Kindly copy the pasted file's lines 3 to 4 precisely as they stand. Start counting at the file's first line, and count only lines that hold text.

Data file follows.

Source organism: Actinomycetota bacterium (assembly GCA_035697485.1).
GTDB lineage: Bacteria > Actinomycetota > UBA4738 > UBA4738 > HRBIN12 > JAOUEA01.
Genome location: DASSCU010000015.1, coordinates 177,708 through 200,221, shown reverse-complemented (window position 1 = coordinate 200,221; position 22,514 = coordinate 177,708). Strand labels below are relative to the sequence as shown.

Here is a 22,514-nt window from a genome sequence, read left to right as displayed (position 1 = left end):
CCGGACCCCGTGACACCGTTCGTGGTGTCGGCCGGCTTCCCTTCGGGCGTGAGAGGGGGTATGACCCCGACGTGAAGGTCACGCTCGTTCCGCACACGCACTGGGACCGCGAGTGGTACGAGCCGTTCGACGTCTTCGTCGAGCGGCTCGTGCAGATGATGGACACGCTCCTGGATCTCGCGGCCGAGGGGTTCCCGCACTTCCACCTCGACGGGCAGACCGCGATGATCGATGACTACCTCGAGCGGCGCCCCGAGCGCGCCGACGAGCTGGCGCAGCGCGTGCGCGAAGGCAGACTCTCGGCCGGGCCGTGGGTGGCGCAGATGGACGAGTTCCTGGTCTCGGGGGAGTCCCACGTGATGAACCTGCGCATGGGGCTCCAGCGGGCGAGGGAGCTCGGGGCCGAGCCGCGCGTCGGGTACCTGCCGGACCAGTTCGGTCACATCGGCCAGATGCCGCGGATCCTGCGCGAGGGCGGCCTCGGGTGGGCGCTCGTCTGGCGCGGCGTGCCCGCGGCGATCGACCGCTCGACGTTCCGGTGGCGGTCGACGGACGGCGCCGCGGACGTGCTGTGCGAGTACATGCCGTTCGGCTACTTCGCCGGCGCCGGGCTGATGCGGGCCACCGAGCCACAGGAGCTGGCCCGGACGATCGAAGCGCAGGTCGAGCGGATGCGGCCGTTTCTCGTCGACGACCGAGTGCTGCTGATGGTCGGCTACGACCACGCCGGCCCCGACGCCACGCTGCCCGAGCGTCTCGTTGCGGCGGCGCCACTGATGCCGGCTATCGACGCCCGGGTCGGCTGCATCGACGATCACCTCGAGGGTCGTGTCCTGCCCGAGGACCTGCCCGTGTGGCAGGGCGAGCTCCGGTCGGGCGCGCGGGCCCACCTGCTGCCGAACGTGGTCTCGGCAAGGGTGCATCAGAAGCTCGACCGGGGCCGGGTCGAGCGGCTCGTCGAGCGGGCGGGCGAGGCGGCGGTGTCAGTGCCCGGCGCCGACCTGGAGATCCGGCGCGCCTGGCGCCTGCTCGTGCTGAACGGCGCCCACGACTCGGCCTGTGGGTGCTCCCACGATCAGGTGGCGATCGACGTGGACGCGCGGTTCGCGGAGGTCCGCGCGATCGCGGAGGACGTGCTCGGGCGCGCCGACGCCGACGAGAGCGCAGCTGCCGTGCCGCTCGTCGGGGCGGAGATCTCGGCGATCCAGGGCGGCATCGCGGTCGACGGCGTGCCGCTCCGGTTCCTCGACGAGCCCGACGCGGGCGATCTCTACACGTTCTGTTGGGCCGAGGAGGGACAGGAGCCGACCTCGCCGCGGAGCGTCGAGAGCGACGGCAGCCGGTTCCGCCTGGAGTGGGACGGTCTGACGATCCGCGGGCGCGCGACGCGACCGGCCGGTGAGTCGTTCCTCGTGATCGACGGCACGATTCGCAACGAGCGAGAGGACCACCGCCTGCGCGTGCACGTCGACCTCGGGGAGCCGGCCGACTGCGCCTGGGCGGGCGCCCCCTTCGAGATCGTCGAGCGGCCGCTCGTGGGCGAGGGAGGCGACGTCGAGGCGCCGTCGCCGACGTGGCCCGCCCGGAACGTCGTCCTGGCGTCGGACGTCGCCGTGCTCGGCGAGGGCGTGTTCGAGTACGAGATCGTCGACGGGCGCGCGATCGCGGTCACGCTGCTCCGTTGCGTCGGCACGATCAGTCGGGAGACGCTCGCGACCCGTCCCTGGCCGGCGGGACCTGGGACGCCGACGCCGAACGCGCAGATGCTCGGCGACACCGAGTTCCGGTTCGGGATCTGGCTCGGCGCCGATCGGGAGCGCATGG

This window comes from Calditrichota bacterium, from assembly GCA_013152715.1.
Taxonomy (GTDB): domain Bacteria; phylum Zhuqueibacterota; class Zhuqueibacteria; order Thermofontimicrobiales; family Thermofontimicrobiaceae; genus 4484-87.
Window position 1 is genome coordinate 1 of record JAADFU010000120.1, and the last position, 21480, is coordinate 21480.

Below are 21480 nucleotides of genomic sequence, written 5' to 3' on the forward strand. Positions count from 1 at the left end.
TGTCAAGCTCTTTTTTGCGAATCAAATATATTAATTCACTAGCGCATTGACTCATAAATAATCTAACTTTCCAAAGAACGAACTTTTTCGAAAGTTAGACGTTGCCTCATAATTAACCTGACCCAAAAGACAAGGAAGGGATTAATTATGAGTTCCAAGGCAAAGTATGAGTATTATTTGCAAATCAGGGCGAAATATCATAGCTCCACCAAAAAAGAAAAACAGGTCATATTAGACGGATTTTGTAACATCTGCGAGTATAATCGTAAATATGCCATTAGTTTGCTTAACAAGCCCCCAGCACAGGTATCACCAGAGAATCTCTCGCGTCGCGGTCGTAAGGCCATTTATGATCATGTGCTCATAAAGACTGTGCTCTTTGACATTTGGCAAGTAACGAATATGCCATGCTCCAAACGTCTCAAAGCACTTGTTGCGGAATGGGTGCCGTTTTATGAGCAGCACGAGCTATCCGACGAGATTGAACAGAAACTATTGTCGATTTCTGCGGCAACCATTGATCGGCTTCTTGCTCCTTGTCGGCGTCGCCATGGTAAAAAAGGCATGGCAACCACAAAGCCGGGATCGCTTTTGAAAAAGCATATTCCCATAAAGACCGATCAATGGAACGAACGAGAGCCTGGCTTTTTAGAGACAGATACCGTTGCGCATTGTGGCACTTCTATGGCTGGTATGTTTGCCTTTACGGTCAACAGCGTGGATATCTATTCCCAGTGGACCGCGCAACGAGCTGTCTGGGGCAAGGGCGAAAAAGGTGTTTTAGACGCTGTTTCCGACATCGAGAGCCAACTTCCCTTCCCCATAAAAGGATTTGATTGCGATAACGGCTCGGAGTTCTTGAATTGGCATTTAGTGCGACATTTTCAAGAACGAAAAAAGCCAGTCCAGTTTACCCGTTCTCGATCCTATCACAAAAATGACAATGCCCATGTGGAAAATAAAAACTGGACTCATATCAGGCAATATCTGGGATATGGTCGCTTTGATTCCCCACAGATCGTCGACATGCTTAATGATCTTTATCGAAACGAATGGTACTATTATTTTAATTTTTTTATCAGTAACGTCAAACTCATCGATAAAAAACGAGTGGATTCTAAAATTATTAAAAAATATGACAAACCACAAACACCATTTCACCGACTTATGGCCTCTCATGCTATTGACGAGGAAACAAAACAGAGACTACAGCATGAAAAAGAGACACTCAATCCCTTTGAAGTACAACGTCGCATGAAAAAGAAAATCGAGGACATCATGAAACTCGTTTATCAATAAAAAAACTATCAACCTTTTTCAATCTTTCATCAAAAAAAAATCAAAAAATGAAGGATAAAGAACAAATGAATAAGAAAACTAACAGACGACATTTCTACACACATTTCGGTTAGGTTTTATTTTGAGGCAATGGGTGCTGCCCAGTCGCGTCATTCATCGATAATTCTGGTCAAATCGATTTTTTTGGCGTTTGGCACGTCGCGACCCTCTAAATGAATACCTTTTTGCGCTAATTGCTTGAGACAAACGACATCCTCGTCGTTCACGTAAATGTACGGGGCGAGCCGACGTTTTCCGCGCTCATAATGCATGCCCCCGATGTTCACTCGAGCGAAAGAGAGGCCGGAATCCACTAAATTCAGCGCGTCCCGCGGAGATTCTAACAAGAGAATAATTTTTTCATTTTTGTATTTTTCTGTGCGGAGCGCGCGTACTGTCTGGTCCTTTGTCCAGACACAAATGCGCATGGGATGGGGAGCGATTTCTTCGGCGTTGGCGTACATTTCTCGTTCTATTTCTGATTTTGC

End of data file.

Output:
Genome location: DASSCU010000015.1, coordinates 177,708 through 200,221, shown reverse-complemented (window position 1 = coordinate 200,221; position 22,514 = coordinate 177,708). Strand labels below are relative to the sequence as shown.

Here is a 22,514-nt window from a genome sequence, read left to right as displayed (position 1 = left end):